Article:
June 4, 2018

General Wellness & Prevention

Why are semi-annual exams so important for your pet?

by Aili V. Heintz, DVM

You bring Fluffy in to the vet for her routine exam. Things are going well and Fluffy appears to be healthy, but your vet wants to see Fluffy back in 6 months. Why? You don’t go to the doctor every 6 months, so why would your pet need to?

There are some important differences between animals and humans that make semi-annual wellness exams crucial for your pet’s health and wellness.

1) Pets can’t tell you when there is a problem.

Think about it… when your spouse or children don’t feel well, they can tell you about their belly pains or toothaches. Your pet can’t verbally tell you those things. You may see some small changes in their behavior or appetite, but you may not know why. You might not realize your pet has a major medical problem until much later. And, most problems are best fixed early on rather than after they’ve had time to grow or worsen. Semi-annual examinations allows us, as veterinarians, to look for signs of problems that you may not be able to see. During these exams, we often find broken teeth, lumps/growths, or heart murmurs that a pet owner didn’t even notice.

2) Pets age much more rapidly than humans.

People often say that one year of an animal’s life is the equivalent to 7 years of a human’s life. Although this “rule of thumb” is not completely accurate, it is true that pets age more rapidly than we do. Other factors, like breed and size, also affect a pet’s aging process. Now with that in mind, imagine not taking your children to the doctor or the dentist for 4-7 years at a time. Most of us would never think of such a thing! But if you are only taking your pet for annual vet visits, that is what you are doing to your furry friend.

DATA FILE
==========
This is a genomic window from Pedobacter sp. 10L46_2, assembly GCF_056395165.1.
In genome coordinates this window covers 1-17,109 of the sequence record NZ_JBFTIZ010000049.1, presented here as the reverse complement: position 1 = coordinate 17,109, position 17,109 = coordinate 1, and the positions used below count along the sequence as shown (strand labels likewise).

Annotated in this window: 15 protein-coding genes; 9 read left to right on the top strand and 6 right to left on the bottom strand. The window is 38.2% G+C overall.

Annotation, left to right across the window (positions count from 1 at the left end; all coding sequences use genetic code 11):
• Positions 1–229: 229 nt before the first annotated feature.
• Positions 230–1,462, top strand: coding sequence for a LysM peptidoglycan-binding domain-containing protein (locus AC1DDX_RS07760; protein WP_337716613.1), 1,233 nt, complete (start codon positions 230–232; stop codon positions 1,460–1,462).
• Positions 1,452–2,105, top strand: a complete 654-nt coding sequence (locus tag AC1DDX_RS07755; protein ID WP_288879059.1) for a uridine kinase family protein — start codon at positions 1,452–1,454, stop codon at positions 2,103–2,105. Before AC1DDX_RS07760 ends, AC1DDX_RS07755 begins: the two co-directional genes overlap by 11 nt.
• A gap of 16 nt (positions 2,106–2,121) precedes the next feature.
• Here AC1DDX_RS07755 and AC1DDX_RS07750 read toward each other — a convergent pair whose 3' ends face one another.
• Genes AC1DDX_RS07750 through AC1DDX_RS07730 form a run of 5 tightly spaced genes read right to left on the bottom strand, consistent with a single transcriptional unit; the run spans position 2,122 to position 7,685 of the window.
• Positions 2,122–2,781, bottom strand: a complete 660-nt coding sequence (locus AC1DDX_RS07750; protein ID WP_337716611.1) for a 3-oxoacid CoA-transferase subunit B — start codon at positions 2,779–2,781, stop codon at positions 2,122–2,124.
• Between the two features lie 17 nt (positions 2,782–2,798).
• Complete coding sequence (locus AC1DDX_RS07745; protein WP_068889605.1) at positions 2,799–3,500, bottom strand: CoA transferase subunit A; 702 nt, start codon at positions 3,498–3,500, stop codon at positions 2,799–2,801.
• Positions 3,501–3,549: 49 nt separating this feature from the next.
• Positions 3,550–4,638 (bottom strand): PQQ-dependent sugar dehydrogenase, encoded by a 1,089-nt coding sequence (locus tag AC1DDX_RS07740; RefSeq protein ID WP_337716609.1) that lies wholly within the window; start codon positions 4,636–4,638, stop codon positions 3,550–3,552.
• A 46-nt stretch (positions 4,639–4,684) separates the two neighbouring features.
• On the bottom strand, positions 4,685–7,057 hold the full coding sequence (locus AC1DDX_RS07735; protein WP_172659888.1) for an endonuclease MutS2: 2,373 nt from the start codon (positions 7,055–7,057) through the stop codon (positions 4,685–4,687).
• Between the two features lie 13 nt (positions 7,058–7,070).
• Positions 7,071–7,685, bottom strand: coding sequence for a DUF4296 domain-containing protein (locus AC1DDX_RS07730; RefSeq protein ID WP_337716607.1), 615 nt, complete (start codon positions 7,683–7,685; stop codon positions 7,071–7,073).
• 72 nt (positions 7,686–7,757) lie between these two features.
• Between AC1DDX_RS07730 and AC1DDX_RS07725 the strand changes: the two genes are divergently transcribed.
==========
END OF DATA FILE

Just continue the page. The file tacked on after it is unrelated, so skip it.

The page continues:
3) It’s easier to try to slow down a problem early rather than after it’s long-progressed.

Some problems, like a limp, will show you that your pet is in pain. Other problems (some of which can be life-threatening) are “silent” problems. “Silent” problems mean that your pet may not directly show signs of a health issue, but internally there are significant changes happening. Disease may be progressing. Some examples of “silent” problems are kidney or liver disease or early Lyme disease. It isn’t typically until later (and sometimes at irreversible stages of the disease) that your pet will show on the outside that something is wrong.

We all want to do what’s best for our pets and to have them live long and happy lives. As veterinarians, we want these things for our own pets, and we want them for your animals as well. Semi-annual exams help us find potential problems early on so that you and your pet can have the longest, healthiest time together.

Dr. Heintz is a small and exotic animal veterinarian at Countrycare Animal Complex in Green Bay, WI. She earned her Doctor of Veterinary Medicine from University of Illinois – Urbana/Champaign. Her passion is helping all animals, whether furry, scaly, or feathered, lead long and healthy lives.